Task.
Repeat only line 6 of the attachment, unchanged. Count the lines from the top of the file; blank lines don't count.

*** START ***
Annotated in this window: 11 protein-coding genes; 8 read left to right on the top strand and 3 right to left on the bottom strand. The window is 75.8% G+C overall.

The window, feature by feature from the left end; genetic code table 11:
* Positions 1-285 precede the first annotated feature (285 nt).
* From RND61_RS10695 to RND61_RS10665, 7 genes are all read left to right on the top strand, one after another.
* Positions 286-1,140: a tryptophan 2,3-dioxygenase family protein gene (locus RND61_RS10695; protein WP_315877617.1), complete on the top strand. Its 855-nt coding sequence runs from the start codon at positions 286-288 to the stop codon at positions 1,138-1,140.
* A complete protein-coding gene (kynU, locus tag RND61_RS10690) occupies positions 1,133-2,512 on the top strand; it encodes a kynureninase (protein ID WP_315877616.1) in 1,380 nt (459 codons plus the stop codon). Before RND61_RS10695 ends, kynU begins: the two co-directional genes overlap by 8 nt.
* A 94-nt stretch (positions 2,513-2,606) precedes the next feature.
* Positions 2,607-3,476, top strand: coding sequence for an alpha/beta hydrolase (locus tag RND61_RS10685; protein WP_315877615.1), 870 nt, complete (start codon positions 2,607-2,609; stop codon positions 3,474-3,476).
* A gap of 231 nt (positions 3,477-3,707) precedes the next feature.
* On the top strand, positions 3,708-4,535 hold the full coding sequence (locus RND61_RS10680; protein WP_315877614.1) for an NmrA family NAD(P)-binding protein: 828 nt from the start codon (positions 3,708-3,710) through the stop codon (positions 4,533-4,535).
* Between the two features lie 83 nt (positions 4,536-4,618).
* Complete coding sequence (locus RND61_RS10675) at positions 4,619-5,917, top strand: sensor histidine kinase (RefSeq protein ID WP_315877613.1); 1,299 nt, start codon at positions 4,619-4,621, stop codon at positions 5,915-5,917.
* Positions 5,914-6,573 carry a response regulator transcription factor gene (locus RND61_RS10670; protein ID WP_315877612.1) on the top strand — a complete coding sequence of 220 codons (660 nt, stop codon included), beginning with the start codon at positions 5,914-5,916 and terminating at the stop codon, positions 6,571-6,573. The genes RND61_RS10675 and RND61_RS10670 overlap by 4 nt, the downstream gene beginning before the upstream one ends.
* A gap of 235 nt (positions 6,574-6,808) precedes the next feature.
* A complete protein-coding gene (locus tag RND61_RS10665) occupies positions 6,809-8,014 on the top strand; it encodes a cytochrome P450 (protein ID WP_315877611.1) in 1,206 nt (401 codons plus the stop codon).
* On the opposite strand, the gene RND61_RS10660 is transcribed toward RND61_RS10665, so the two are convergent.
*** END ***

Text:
* A complete protein-coding gene (kynU, locus tag RND61_RS10690) occupies positions 1,133-2,512 on the top strand; it encodes a kynureninase (protein ID WP_315877616.1) in 1,380 nt (459 codons plus the stop codon). Before RND61_RS10695 ends, kynU begins: the two co-directional genes overlap by 8 nt.